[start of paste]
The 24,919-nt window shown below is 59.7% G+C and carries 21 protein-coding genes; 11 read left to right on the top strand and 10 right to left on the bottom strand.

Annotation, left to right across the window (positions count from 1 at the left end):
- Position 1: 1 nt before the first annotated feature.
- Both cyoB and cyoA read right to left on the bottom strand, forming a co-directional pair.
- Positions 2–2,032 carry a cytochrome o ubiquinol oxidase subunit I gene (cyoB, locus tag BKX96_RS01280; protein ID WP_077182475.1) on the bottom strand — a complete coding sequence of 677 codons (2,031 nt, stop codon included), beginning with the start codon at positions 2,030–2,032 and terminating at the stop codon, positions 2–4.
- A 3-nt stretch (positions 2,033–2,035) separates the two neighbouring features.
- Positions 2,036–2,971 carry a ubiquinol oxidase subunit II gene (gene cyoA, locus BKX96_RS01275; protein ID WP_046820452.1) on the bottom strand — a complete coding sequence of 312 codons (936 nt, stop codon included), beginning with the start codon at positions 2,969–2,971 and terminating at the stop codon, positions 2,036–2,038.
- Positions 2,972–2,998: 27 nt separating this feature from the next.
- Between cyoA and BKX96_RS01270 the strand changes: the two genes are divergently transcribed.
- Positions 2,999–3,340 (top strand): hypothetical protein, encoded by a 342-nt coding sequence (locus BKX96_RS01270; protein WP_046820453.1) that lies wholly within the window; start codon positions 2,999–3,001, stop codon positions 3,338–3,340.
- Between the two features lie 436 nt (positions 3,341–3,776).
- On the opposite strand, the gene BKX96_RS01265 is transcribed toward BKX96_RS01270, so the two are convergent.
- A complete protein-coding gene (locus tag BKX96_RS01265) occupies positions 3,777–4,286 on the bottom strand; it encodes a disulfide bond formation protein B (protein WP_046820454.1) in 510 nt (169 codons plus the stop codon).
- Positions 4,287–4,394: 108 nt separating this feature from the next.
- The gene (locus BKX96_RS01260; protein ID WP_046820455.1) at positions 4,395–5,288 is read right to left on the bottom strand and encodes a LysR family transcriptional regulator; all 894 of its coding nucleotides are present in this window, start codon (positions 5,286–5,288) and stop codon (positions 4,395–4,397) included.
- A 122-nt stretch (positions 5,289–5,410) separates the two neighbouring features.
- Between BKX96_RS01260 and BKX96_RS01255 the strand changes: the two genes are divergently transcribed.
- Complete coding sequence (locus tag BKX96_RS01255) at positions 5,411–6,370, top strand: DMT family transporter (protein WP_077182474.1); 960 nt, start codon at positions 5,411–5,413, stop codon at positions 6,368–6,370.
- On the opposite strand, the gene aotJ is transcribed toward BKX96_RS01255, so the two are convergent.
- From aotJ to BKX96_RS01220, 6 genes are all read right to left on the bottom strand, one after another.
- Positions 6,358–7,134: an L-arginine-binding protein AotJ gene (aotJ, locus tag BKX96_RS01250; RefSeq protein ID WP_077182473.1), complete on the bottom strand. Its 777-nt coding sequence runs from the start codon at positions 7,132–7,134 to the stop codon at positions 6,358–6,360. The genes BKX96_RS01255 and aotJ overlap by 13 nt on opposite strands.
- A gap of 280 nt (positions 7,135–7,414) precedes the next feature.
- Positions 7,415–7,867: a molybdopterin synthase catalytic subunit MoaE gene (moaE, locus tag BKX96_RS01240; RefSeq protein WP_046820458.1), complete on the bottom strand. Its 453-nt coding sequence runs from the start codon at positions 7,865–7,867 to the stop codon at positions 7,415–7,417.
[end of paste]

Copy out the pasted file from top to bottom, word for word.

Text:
The 24,919-nt window shown below is 59.7% G+C and carries 21 protein-coding genes; 11 read left to right on the top strand and 10 right to left on the bottom strand.

Annotation, left to right across the window (positions count from 1 at the left end):
- Position 1: 1 nt before the first annotated feature.
- Both cyoB and cyoA read right to left on the bottom strand, forming a co-directional pair.
- Positions 2–2,032 carry a cytochrome o ubiquinol oxidase subunit I gene (cyoB, locus tag BKX96_RS01280; protein ID WP_077182475.1) on the bottom strand — a complete coding sequence of 677 codons (2,031 nt, stop codon included), beginning with the start codon at positions 2,030–2,032 and terminating at the stop codon, positions 2–4.
- A 3-nt stretch (positions 2,033–2,035) separates the two neighbouring features.
- Positions 2,036–2,971 carry a ubiquinol oxidase subunit II gene (gene cyoA, locus BKX96_RS01275; protein ID WP_046820452.1) on the bottom strand — a complete coding sequence of 312 codons (936 nt, stop codon included), beginning with the start codon at positions 2,969–2,971 and terminating at the stop codon, positions 2,036–2,038.
- Positions 2,972–2,998: 27 nt separating this feature from the next.
- Between cyoA and BKX96_RS01270 the strand changes: the two genes are divergently transcribed.
- Positions 2,999–3,340 (top strand): hypothetical protein, encoded by a 342-nt coding sequence (locus BKX96_RS01270; protein WP_046820453.1) that lies wholly within the window; start codon positions 2,999–3,001, stop codon positions 3,338–3,340.
- Between the two features lie 436 nt (positions 3,341–3,776).
- On the opposite strand, the gene BKX96_RS01265 is transcribed toward BKX96_RS01270, so the two are convergent.
- A complete protein-coding gene (locus tag BKX96_RS01265) occupies positions 3,777–4,286 on the bottom strand; it encodes a disulfide bond formation protein B (protein WP_046820454.1) in 510 nt (169 codons plus the stop codon).
- Positions 4,287–4,394: 108 nt separating this feature from the next.
- The gene (locus BKX96_RS01260; protein ID WP_046820455.1) at positions 4,395–5,288 is read right to left on the bottom strand and encodes a LysR family transcriptional regulator; all 894 of its coding nucleotides are present in this window, start codon (positions 5,286–5,288) and stop codon (positions 4,395–4,397) included.
- A 122-nt stretch (positions 5,289–5,410) separates the two neighbouring features.
- Between BKX96_RS01260 and BKX96_RS01255 the strand changes: the two genes are divergently transcribed.
- Complete coding sequence (locus tag BKX96_RS01255) at positions 5,411–6,370, top strand: DMT family transporter (protein WP_077182474.1); 960 nt, start codon at positions 5,411–5,413, stop codon at positions 6,368–6,370.
- On the opposite strand, the gene aotJ is transcribed toward BKX96_RS01255, so the two are convergent.
- From aotJ to BKX96_RS01220, 6 genes are all read right to left on the bottom strand, one after another.
- Positions 6,358–7,134: an L-arginine-binding protein AotJ gene (aotJ, locus tag BKX96_RS01250; RefSeq protein ID WP_077182473.1), complete on the bottom strand. Its 777-nt coding sequence runs from the start codon at positions 7,132–7,134 to the stop codon at positions 6,358–6,360. The genes BKX96_RS01255 and aotJ overlap by 13 nt on opposite strands.
- A gap of 280 nt (positions 7,135–7,414) precedes the next feature.
- Positions 7,415–7,867: a molybdopterin synthase catalytic subunit MoaE gene (moaE, locus tag BKX96_RS01240; RefSeq protein WP_046820458.1), complete on the bottom strand. Its 453-nt coding sequence runs from the start codon at positions 7,865–7,867 to the stop codon at positions 7,415–7,417.